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  • 14
  • reviews
  • 46
  • helpful votes
  • 53
  • ratings
  • Spinning Silver

  • By: Naomi Novik
  • Narrated by: Lisa Flanagan
  • Length: 17 hrs and 56 mins
  • Unabridged
  • Overall
    4.5 out of 5 stars 1,583
  • Performance
    4.5 out of 5 stars 1,487
  • Story
    4.5 out of 5 stars 1,477

Miryem is the daughter and granddaughter of moneylenders, but her father's inability to collect his debts has left his family on the edge of poverty - until Miryem takes matters into her own hands. Hardening her heart, the young woman sets out to claim what is owed and soon gains a reputation for being able to turn silver into gold. When an ill-advised boast draws the attention of the king of the Staryk - grim fey creatures who seem more ice than flesh - Miryem's fate, and that of two kingdoms, will be forever altered. 

  • 5 out of 5 stars
  • Her best! For me, anyway.

  • By Episteme on 08-09-18

Mesmerizing and unpredictable

Overall
5 out of 5 stars
Performance
4 out of 5 stars
Story
5 out of 5 stars

Reviewed: 11-03-18

This is a rich, original, and beautiful tale. Some listeners here have described it as dark, but don't let that put you off. It's not the kind of darkness that's grisly or depressing--it's more like the beauty of shadows, and the struggles of realistic hardship even in a (partially) fairy-tale world.

In Spinning Silver, darkness may come in the form of a fiery demon, but it can also come in the form of antisemitism, or the everyday crush of poverty. And similarly, light and joy may come in the form of a magical crown, but also in the form of familial love, or a simple act of kindness. And that mix of the magical and the mundane makes both sides more emotionally powerful.

Oh yeah, the story. It takes place in an Eastern European world of the past and is told in multiple voices, centering on three very different young women, each with her own kind of strength. It's a heck of a book. You won't be disappointed.

  • The Deathsniffer's Assistant

  • Faraday Files Series, Book 1
  • By: Kate McIntyre
  • Narrated by: Romy Nordlinger
  • Length: 15 hrs and 13 mins
  • Unabridged
  • Overall
    4 out of 5 stars 27
  • Performance
    4.5 out of 5 stars 24
  • Story
    4 out of 5 stars 24

After losing his parents in the Floating Castle Incident, the sensitive and mannered Chris Buckley has spent six years raising his magically talented little sister, Rosemary, on the savings that his once-wealthy family left behind. But that money is drying up, and Chris finds himself with no choice but to seek out work in Darrington City as it spirals into a depression. The only employer willing to consider his empty resume is Olivia Faraday, the manic Deathsniffer.

  • 3 out of 5 stars
  • Deathsniffer

  • By Steph on 02-02-17

Kind of half-baked, alas

Overall
2 out of 5 stars
Performance
3 out of 5 stars
Story
3 out of 5 stars

Reviewed: 05-02-18

I love gaslamp fantasy. I was totally primed to enjoy this book, but it felt like a poorly realized first draft. It's not just the unedited feeling that comes from grammatical errors (past participles seem a particular point of confusion). It's that the world-building was half-baked.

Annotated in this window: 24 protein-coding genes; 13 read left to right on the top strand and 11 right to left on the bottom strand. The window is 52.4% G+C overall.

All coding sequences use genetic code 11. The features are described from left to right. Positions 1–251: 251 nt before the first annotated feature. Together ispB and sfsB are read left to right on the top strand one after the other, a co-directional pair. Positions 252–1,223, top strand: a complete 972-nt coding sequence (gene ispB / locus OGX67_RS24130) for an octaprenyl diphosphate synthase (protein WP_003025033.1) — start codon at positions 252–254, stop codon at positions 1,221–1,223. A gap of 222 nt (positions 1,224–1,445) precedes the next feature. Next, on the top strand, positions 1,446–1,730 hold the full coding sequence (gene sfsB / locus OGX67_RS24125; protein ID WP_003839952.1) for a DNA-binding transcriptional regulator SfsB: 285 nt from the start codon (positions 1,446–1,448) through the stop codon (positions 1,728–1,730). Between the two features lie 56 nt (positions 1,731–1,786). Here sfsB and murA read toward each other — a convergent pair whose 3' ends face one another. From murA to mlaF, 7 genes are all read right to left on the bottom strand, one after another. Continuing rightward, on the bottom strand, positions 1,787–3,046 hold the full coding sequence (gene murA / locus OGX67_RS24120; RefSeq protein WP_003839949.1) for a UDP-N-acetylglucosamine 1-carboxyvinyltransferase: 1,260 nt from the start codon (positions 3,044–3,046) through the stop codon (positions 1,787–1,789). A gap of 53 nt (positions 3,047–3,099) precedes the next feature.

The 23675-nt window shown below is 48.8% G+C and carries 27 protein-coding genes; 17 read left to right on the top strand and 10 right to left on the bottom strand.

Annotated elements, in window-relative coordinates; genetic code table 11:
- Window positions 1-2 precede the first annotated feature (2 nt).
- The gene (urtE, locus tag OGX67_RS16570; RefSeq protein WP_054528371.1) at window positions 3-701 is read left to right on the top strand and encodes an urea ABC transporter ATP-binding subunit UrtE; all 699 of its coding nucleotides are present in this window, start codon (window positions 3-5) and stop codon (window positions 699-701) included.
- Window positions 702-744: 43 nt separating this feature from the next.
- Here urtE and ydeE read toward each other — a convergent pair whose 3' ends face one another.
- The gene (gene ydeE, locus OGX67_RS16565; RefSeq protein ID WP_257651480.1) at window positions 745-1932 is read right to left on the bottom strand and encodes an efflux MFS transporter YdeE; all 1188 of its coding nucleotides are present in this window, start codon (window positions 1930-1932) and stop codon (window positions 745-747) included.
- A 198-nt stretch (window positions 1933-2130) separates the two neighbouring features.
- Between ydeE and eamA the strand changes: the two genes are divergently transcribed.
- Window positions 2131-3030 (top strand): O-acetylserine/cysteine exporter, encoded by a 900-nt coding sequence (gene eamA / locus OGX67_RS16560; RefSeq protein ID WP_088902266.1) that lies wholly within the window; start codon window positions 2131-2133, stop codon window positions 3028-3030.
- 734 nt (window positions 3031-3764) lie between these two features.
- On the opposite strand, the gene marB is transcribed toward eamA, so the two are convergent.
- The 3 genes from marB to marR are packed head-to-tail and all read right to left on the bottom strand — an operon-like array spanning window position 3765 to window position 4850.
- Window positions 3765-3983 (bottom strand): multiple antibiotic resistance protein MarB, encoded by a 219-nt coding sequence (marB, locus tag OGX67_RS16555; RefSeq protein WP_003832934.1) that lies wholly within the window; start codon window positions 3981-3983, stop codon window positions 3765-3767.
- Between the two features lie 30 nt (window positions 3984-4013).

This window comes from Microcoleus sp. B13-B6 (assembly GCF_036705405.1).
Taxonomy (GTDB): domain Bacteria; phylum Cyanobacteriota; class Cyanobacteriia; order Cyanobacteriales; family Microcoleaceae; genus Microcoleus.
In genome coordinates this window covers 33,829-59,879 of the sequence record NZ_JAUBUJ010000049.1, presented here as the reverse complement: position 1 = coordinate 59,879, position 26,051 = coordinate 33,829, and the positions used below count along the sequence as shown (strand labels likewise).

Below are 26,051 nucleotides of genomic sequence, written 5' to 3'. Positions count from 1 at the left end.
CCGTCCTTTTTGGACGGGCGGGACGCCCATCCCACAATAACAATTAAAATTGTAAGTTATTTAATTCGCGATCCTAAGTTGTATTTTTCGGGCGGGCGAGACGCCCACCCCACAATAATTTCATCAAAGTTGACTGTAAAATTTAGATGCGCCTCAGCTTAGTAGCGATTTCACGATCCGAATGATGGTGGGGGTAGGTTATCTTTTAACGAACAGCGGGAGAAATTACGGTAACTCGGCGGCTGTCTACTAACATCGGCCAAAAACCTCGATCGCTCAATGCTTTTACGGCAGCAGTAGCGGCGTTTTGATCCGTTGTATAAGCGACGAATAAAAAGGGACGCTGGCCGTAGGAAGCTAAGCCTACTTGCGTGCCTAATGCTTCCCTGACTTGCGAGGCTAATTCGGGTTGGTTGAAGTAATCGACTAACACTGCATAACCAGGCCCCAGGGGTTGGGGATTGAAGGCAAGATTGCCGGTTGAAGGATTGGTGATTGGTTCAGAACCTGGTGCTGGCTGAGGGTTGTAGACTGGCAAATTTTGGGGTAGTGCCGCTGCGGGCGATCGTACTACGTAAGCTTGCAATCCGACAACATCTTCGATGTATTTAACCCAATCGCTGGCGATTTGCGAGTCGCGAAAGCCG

First off, this is NOT "historical fantasy" as it has been labeled! It takes place in an imagined world that seems vaguely inspired by Victorian London. In fact, there seems no reason that it couldn't have just been an alternate London...except that making it a made-up world eliminates requirements for historical research and consistency about cultural mores. So we end up with, e.g., a world where it's scandalous for an unchaperoned woman to be left alone with a man -- but women routinely hold every category of job (even homicide detective) and curse like sailors. Such inconsistencies are left completely unexamined.

Then there's the violence and the cursing. Both are quite explicit, and pointlessly, awkwardly so. The bad language in particular feels unnatural and ill-timed, as if it's a costume that a more delicate book is putting on to look tough. It's kind of embarrassing.

And above all, there's the fact that the "deathsniffer" is supposed to be a brilliant detective but seems like a bumbling amateur, hurling insults at suspects rather than questioning them and not pursuing obvious lines of inquiry.

Maybe I'm being too tough on this well-meaning book. I'm sorry. But as I said, I'm an easy-to-please reader of the genre, and it just didn't please me.

  • The Weeping Books of Blinney Lane

  • By: Drea Damara
  • Narrated by: Helene McCardle
  • Length: 12 hrs and 35 mins
  • Unabridged
  • Overall
    4 out of 5 stars 8
  • Performance
    4 out of 5 stars 8
  • Story
    3.5 out of 5 stars 8

Sarah Allister just wants a normal life running her bookshop and daydreaming about Henry, the handsome deliveryman - in spite of the 300-year curse that rules her existence, along with the other shop owners on Blinney Lane, a niche shopping district in historical Salem.

  • 2 out of 5 stars
  • Frequent word usage errors made it a tough listen

  • By Amazon Customer on 12-19-15

Frequent word usage errors made it a tough listen

Overall
2 out of 5 stars
Performance
2 out of 5 stars
Story
2 out of 5 stars

Reviewed: 12-19-15

What disappointed you about The Weeping Books of Blinney Lane?

I hate to give a well-meaning book such a low rating, but it appears no editor ever looked at this manuscript. It was hard to get lost in the story because the writing was so riddled with errors. The author thinks "droll" means "dull and dreary" (and she loves the word and uses it repeatedly). A "worrisome person" is apparently someone who worries a lot. "Machismo" is an adjective. Someone "likely would have *went* insane." Etc., Etc.